The hardest part of making this recipe was finding the ingredients. I’d never cooked with a number of them, including dried spiced tofu, lily flowers, and wood ear mushrooms. I spent a really long time wandering around my local asian market looking for the ingredients. It took me a particularly long time to realize that dried spiced tofu would be in the refrigerated section with the regular tofu.

Once I had all the ingredients, this was really easy and quick to make. And quite tasty. My only issue was that it was a bit too spicy for me. Next time I made it I’d half the white pepper called for.

Quick and Easy Braised Tofu (Hongshao Dofu)

I found the instructions for this recipe really confusing. I feel fairly confident that if I had figured out the instructions, the result would have been pretty good. But as I made it I ended up with burned crumbly tofu, mushy vegetables, and little sauce.

The core problem was that the recipe said to turn down the pan to medium while cooking the tofu if it took you more than a minute to flip it all. I did that, but the tofu didn’t actually end up cooked, and then later crumbled once I added the veggies. In trying to compensate for this, I ended up overcooking the veggies. Then I tried to fix it by taking out the veggies and cooking the tofu further, but the tofu burned and all the sauce evaporated.

The flavor wasn’t bad but everything else was a mess. I might try making this again, but I just don’t see how it’s possible for the tofu to fully cook in one minute.

Homestyle Tofu

When I get Chinese takeout, homestyle tofu is my go to order. The thing that makes it so amazing is the flavor packed multi layered flaky triangles of deep-fried tofu. I’ve been craving it so much lately that I’ve begun to think about learning how to cook it. I’d never thought about it before because I don’t deep fry at home. But I figured if I was going to be eating it I might as well get over my deep frying aversion.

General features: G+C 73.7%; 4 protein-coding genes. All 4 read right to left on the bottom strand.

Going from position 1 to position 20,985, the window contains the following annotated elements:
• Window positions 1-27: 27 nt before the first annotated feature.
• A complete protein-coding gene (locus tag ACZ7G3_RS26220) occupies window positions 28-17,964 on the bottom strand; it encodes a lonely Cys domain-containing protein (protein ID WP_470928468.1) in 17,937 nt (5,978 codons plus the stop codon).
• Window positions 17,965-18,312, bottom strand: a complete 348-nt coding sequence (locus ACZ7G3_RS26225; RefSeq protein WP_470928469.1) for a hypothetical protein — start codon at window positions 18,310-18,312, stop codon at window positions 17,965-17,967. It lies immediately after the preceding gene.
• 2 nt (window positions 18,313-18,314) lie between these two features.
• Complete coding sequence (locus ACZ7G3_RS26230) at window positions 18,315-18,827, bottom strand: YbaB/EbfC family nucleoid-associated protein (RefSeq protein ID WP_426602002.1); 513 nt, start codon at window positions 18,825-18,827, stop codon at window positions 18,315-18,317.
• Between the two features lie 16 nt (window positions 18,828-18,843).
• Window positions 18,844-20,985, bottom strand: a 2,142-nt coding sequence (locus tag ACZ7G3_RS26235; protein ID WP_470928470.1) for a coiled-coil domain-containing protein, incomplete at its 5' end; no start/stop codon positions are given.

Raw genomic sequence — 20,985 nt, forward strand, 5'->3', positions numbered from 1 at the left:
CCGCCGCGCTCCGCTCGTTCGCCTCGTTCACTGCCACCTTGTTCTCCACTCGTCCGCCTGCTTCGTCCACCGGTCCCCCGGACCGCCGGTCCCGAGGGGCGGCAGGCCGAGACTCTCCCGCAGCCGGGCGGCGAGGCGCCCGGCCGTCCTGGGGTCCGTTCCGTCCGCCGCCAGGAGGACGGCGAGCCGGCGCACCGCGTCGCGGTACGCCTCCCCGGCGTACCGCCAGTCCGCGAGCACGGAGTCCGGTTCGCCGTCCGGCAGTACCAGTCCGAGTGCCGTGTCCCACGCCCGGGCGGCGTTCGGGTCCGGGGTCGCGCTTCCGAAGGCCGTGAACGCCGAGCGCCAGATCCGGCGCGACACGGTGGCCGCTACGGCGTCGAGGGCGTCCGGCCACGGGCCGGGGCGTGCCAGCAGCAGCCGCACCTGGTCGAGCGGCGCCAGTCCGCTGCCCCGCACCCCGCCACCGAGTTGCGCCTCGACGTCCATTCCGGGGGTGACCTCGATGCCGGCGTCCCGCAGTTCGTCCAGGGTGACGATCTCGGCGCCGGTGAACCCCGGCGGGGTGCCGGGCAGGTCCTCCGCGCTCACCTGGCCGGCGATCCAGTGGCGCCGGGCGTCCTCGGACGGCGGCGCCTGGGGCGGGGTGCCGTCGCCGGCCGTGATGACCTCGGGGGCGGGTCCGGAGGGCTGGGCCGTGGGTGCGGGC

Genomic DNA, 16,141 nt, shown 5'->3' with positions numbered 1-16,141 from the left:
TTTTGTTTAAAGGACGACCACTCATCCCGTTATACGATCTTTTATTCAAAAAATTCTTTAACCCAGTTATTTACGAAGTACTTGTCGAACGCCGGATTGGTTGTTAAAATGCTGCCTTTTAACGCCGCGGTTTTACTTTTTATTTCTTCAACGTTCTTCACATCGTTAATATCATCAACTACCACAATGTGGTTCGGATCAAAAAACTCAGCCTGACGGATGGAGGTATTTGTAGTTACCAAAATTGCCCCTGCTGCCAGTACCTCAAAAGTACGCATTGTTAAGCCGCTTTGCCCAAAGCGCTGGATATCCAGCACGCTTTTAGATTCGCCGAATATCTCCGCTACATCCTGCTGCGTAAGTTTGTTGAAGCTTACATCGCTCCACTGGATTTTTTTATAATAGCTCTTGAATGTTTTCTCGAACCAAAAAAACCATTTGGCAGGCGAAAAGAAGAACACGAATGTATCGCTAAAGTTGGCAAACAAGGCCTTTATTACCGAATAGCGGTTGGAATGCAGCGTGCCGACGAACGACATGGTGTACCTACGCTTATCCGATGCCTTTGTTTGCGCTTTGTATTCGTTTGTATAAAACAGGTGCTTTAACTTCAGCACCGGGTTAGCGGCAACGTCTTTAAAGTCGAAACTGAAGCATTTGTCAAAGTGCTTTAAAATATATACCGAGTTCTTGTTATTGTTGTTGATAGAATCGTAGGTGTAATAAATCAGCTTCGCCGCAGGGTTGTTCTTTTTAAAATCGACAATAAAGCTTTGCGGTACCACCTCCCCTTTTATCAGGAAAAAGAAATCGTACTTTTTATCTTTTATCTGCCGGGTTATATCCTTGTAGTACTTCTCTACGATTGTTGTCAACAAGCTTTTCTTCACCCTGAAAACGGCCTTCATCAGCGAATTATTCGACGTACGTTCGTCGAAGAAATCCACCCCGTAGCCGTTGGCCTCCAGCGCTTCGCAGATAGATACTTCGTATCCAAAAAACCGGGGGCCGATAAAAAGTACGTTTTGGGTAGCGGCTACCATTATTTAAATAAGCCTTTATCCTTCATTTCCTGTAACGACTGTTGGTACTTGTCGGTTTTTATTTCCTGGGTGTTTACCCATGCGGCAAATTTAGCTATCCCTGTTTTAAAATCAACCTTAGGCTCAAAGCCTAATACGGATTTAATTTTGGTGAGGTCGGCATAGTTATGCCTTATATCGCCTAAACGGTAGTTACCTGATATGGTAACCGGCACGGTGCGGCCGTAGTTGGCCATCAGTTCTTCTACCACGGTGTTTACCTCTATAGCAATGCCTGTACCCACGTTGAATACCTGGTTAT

I’ve been eating tofu my entire life and cooking it for as long as I’ve been cooking, but I’ve never tried to deep fry it. For this recipe I ventured into the unknown, pouring a cup of canola oil into my cast iron pan. I don’t know if the issue was that I was deep frying in a cast iron pan instead of a wok or deep fryer, but the tofu basically came out like an extra oily version of my standard pan-fried tofu. Definitely not work the extra calories. Next time I make this I might experiment with baking the tofu, which I’ve found to create a better texture for a healthy alternative to fried tofu than pan frying. I still really want to learn to make restaurant style fried tofu at home, but I guess I’m going back to the drawing board.

Other than the fried tofu issue, this recipe was pretty good. It didn’t taste exactly like restaurant homestyle tofu, but it was very good. I think with some tweaking I can get there. The sauce was a little more vinegary than I’m used to. I also doubled the sauce since when I eat this at restaurants I always want more sauce. I think this was excessive. Next time I might do 1.5x or the standard sauce amount. Even though I doubled the sauce, I left the cornstarch slurry at the normal amount. I think the sauce wasn’t as thick as it should have been as a result.

I completely ignored the vegetable recommendations and just added what I wanted. I put in 1.5 heads of broccoli. A bell pepper. 5 mushrooms. 10 oz bamboo shoots. 16 oz baby corn. And a head of bok choy.


Update: I made this a second time with some tweaks. Instead of frying the tofu I baked it. I sprayed the triangles one both sides with canola oil and cooked them on a cookie sheet on 425 (ish, my oven is broken) for 50 minutes (ish, once again, my oven is broken), flipping halfway through. I really enjoyed the baked tofu. Although it wasn’t at all the same as the fried tofu, it was very good. The texture of the tofu was satisfying and I didn’t miss the fried tofu really.

I also adjusted the sauce. I multiplied the soy sauce, oyster sauce, and water by 1.5 and left the other sauce ingredients as written in the recipe. But the resulting sauce was too salty. I ended up adding an extra teaspoon of vinegar and sugar at the end, which seemed just right. I think I’ll use these ratios in the future. Except I might add a little extra doubanjiang to up the flavor and spice factor. Maybe an extra teaspoon.